What do you do when your glass collection exceeds 300 works? If you’re Myrna and Sheldon Palley, you donate half of it to your alma mater. On May 2, The Lowe Art Museum at the University of Miami in Coral Gables, Fla., announced the opening of the Myrna and Sheldon Palley Pavilion for Contemporary Glass and Studio Arts.
The new museum wing features a rotating permanent collection of more than 150 glass works by 53 artists, estimated to be worth more than $3.5 million. The Palleys donated $1.7 million for the construction of the pavilion as well as $1 million for its glass collection endowment.
Designed by Ronald Mateu of Mateu Architecture, Inc., the structure spans 3,500 square feet, and includes four light-filled galleries. “Glass is an art form that is alive,” explains Myrna Palley. “It reflects and feeds off the environment- especially light.”
A chandelier of revolving prisms by Jon Kuhn welcomes visitors to the space. The rotating collection showcases work by greats like Howard Ben Tre#169;, Dale Chihuly, Dan Dailey, Harvey Littleton and Lino Tagliapietra.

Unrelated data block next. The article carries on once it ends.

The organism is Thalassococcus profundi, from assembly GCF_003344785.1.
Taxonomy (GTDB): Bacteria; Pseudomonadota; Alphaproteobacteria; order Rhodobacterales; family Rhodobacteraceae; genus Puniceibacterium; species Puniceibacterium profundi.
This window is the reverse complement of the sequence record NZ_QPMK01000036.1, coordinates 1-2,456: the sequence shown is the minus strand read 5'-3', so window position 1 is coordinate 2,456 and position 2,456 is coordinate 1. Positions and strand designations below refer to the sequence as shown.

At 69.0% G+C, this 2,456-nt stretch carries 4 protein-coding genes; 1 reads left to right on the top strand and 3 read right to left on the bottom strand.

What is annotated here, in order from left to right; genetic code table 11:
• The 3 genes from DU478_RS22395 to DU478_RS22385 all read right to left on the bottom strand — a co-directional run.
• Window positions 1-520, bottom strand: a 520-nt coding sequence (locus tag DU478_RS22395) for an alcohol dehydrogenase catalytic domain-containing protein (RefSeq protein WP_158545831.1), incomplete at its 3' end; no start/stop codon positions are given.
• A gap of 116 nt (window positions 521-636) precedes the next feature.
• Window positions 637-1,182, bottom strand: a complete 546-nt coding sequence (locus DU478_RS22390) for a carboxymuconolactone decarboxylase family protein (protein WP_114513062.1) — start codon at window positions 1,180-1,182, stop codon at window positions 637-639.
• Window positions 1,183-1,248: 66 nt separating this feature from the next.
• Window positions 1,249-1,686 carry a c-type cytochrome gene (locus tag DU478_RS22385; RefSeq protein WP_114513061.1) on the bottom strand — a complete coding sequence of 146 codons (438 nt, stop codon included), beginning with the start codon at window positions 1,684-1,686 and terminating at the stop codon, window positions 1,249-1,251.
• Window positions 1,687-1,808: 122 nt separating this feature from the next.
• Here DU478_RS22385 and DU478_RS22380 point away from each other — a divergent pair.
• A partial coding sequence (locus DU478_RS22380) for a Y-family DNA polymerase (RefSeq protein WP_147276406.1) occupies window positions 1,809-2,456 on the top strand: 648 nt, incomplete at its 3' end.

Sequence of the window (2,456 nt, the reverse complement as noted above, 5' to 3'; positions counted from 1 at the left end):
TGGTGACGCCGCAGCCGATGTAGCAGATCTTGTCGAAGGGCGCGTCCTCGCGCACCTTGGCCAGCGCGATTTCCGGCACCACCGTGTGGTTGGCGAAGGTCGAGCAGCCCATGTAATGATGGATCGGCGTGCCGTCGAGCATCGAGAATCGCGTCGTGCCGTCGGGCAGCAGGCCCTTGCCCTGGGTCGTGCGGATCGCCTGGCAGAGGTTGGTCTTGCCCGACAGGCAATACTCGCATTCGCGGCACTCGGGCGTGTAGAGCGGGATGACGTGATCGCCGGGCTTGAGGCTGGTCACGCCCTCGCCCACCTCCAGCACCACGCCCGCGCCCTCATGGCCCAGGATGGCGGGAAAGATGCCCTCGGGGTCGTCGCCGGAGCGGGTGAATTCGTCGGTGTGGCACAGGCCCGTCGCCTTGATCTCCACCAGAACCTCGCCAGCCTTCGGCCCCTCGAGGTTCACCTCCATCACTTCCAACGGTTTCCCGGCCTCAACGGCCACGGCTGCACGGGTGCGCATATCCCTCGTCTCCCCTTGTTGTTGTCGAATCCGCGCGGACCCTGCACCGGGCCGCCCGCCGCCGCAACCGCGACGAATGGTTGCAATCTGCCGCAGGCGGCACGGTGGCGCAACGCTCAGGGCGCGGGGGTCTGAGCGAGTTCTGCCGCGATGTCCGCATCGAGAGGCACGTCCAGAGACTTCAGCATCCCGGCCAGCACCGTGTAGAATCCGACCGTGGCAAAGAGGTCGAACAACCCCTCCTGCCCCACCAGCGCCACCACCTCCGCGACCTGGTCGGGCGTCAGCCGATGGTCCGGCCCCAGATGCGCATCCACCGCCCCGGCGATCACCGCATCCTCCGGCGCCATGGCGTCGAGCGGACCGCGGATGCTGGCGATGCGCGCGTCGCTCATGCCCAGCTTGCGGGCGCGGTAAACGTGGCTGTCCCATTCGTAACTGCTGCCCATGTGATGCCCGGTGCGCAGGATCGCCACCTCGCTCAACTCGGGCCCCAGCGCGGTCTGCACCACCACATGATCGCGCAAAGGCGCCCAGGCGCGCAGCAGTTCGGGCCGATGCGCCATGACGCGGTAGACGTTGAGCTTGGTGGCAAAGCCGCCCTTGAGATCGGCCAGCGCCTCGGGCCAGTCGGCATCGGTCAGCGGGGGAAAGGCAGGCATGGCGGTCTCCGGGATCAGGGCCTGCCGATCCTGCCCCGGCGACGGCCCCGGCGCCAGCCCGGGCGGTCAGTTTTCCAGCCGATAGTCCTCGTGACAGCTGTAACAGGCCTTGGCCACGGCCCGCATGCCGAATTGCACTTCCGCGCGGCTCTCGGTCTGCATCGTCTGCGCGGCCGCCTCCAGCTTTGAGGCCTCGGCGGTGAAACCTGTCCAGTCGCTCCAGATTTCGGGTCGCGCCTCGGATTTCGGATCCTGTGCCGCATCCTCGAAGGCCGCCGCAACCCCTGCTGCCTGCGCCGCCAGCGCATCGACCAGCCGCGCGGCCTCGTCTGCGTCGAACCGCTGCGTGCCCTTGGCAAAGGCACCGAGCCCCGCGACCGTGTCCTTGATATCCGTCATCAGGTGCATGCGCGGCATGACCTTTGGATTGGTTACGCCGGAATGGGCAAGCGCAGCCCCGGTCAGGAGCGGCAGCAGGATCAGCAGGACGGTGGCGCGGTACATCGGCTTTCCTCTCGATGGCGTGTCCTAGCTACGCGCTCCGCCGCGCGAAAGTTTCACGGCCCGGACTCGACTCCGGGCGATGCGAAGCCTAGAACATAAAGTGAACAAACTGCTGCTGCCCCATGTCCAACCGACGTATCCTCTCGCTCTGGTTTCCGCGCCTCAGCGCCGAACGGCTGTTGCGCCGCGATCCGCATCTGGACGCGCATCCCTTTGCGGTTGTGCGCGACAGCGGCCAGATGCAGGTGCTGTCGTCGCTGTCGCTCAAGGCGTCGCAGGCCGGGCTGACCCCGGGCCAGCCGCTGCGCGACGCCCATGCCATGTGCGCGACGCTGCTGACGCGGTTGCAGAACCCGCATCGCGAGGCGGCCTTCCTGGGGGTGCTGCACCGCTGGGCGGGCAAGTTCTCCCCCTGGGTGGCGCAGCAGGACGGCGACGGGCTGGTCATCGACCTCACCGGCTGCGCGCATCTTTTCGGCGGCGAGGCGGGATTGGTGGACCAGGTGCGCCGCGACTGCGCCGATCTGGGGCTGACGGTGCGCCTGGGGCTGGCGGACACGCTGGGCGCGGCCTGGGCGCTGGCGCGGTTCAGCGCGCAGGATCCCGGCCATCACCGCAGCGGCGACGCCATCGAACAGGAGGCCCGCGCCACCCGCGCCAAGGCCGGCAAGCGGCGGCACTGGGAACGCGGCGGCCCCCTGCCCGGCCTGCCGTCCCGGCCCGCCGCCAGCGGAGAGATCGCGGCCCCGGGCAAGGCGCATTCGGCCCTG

In addition to its glass collection, the space also displays donated work by ceramic and fiber artists, including Jun Kaneko and Ken Uyemura. The Palleys are “dream alumni,” says university president Donna E. Shalala. “They give back to share their passion and love for the arts.”
To celebrate the grand opening of the pavilion, the Lowe Art Museum has teamed up with Habatat Galleries to produce a week-long “Art Adventure in South Florida.” The events include an exclusive collectors’ preview party, lectures and demonstrations, Nov. 29-Dec. 3 at the University of Miami. To reserve a space, call Habatat Galleries at 561-241-4544.
For more information about the collection, go to www.lowemuseum.org.